A married couple hires a general contractor to consult and direct a kitchen renovation project. The couple are the stakeholders of the project, so they are the ones who have certain expectations or desires to meet. They want specific amenities or appliances, ample storage space, and a certain aesthetic standard.
During the planning meetings, the general contractor goes through each of these points and manages their expectations to keep the whole renovation within their total budget. All of these objectives, deadlines, and budgetary constraints are written down and formally agreed upon. The contractor then develops a plan for each stage of the process to ensure that the final result is on time, under budget, and is according to the agreed goals.
3 best practices when thinking about project scope
Developing and managing a project’s scope isn’t as easy as you might think. There’s no shortage of problems that can arise, which is why you need to set yourself up for success from the start.
1. Plan to make a plan
Before you officially establish a project’s scope, you need to plan to have a plan. This includes consulting all key stakeholders and going over the details of their concerns, goals, and limitations. It also requires thorough research to ensure that the goals, methods, and deadlines are actually achievable.
2. Always be specific
Ambiguous terminology is fine for motivational speeches, but not for scope documentation. Every deadline, budget, and responsibility should be recorded in full detail. Leave as little to the imagination as possible. Clear boundaries and objectives helps everyone involved measure their progress and determine if they are going in the right direction.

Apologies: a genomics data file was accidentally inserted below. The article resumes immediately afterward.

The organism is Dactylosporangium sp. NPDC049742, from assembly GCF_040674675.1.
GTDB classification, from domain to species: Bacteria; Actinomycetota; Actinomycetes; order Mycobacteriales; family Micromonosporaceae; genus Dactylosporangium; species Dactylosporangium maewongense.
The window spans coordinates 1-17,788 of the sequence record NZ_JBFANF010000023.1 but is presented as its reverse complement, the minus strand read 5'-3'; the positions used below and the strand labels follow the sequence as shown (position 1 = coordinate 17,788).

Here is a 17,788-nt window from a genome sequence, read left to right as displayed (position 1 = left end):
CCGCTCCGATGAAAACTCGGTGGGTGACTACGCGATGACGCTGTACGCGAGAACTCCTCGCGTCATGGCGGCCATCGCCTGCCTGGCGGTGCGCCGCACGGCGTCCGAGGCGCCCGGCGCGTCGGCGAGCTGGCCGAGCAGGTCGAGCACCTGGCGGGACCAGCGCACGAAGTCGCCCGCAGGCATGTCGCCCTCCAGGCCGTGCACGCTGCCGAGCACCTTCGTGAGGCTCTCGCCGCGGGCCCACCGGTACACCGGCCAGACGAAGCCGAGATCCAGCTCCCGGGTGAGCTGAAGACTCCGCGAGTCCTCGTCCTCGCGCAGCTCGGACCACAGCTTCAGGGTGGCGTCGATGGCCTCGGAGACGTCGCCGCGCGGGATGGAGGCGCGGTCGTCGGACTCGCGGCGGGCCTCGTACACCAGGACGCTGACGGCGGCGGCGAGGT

3. Document all decisions and plans
There’s nothing wrong with verbal agreements and discussions, but the conclusion of these matters should always be recorded according to the scope modification guidelines. Any change in expectations should see a corresponding change in the documentation.
Frequently Asked Questions (FAQ) about project scope
1. How do you write scope documents?
Charts, pictures, and graphs are always great to include, but be sure to organize all pertinent details into the text as well. Scope documents should be written in a simple, orderly format oriented around stakeholder expectations followed by a procedural roadmap for achieving the stated objectives. Don’t forget to follow basic process documentation best practices, like adding introductions and conclusions to each section to summarize the goalposts of each phase.
2. What is “in” and “out” of scope?
Since “in scope” simply refers to the established objectives and milestones of a project, all scope documentation should include this information. However, it can also be helpful to specifically identify things that are “out of scope.” While you can’t define everything that’s out of scope for a project, you can mention specific things to clarify the boundaries of the project regarding specific issues.
3. How do project deliverables fit into scope management?
Deliverables are anything that the project team hands to the stakeholders or clients. This can range from blueprints and written plans to the finished product itself. Typically, major milestones in a project have an accompanying deliverable associated with completion. Even if the deliverable is just pictures or a quick walk-through, it helps keep everyone in touch with the project as it moves forward.
Look forward, not behind
The real benefit of scoping ahead now is so you don’t look back with regrets later. Scope management keeps your project moving towards an acceptable and achievable outcome. Failing to develop proper scope, or failing to stick with the plan, has disastrous consequences. Even if hindsight is clearer than foresight, that’s no reason to rush ahead blindly. Never pass up the opportunity to make a plan and manage your scope.« Back to Dictionary Index